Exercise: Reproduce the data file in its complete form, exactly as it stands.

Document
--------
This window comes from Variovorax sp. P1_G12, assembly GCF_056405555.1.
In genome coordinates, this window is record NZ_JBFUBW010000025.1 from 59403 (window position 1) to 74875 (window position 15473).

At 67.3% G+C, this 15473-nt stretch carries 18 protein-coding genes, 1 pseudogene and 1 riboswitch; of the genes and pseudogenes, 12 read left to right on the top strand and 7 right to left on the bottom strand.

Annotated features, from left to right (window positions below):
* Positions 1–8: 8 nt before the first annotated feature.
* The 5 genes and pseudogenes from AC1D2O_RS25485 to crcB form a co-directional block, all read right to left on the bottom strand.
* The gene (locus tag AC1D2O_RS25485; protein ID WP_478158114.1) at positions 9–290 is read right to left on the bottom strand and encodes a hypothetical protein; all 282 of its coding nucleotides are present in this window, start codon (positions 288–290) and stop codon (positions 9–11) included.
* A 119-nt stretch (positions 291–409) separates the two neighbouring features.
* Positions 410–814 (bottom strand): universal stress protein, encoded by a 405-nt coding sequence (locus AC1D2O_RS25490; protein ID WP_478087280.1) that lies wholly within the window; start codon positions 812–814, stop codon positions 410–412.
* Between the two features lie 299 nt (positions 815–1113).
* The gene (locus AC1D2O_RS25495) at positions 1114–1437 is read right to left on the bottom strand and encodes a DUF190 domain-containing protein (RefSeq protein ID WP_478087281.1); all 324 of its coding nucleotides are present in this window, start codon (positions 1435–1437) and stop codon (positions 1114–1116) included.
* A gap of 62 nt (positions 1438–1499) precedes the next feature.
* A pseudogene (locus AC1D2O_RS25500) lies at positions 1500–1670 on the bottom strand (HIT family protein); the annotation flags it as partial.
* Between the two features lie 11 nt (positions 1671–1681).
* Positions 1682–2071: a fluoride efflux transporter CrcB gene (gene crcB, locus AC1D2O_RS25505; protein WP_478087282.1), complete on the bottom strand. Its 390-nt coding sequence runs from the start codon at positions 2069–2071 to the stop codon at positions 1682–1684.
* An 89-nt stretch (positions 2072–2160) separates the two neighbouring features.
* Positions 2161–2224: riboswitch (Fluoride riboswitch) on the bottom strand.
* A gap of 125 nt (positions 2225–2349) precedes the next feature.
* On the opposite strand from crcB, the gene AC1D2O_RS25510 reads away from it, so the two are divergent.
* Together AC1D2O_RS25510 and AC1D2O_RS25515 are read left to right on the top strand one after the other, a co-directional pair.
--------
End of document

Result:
This window comes from Variovorax sp. P1_G12, assembly GCF_056405555.1.
In genome coordinates, this window is record NZ_JBFUBW010000025.1 from 59403 (window position 1) to 74875 (window position 15473).

At 67.3% G+C, this 15473-nt stretch carries 18 protein-coding genes, 1 pseudogene and 1 riboswitch; of the genes and pseudogenes, 12 read left to right on the top strand and 7 right to left on the bottom strand.

Annotated features, from left to right (window positions below):
* Positions 1–8: 8 nt before the first annotated feature.
* The 5 genes and pseudogenes from AC1D2O_RS25485 to crcB form a co-directional block, all read right to left on the bottom strand.
* The gene (locus tag AC1D2O_RS25485; protein ID WP_478158114.1) at positions 9–290 is read right to left on the bottom strand and encodes a hypothetical protein; all 282 of its coding nucleotides are present in this window, start codon (positions 288–290) and stop codon (positions 9–11) included.
* A 119-nt stretch (positions 291–409) separates the two neighbouring features.
* Positions 410–814 (bottom strand): universal stress protein, encoded by a 405-nt coding sequence (locus AC1D2O_RS25490; protein ID WP_478087280.1) that lies wholly within the window; start codon positions 812–814, stop codon positions 410–412.
* Between the two features lie 299 nt (positions 815–1113).
* The gene (locus AC1D2O_RS25495) at positions 1114–1437 is read right to left on the bottom strand and encodes a DUF190 domain-containing protein (RefSeq protein ID WP_478087281.1); all 324 of its coding nucleotides are present in this window, start codon (positions 1435–1437) and stop codon (positions 1114–1116) included.
* A gap of 62 nt (positions 1438–1499) precedes the next feature.
* A pseudogene (locus AC1D2O_RS25500) lies at positions 1500–1670 on the bottom strand (HIT family protein); the annotation flags it as partial.
* Between the two features lie 11 nt (positions 1671–1681).
* Positions 1682–2071: a fluoride efflux transporter CrcB gene (gene crcB, locus AC1D2O_RS25505; protein WP_478087282.1), complete on the bottom strand. Its 390-nt coding sequence runs from the start codon at positions 2069–2071 to the stop codon at positions 1682–1684.
* An 89-nt stretch (positions 2072–2160) separates the two neighbouring features.
* Positions 2161–2224: riboswitch (Fluoride riboswitch) on the bottom strand.
* A gap of 125 nt (positions 2225–2349) precedes the next feature.
* On the opposite strand from crcB, the gene AC1D2O_RS25510 reads away from it, so the two are divergent.
* Together AC1D2O_RS25510 and AC1D2O_RS25515 are read left to right on the top strand one after the other, a co-directional pair.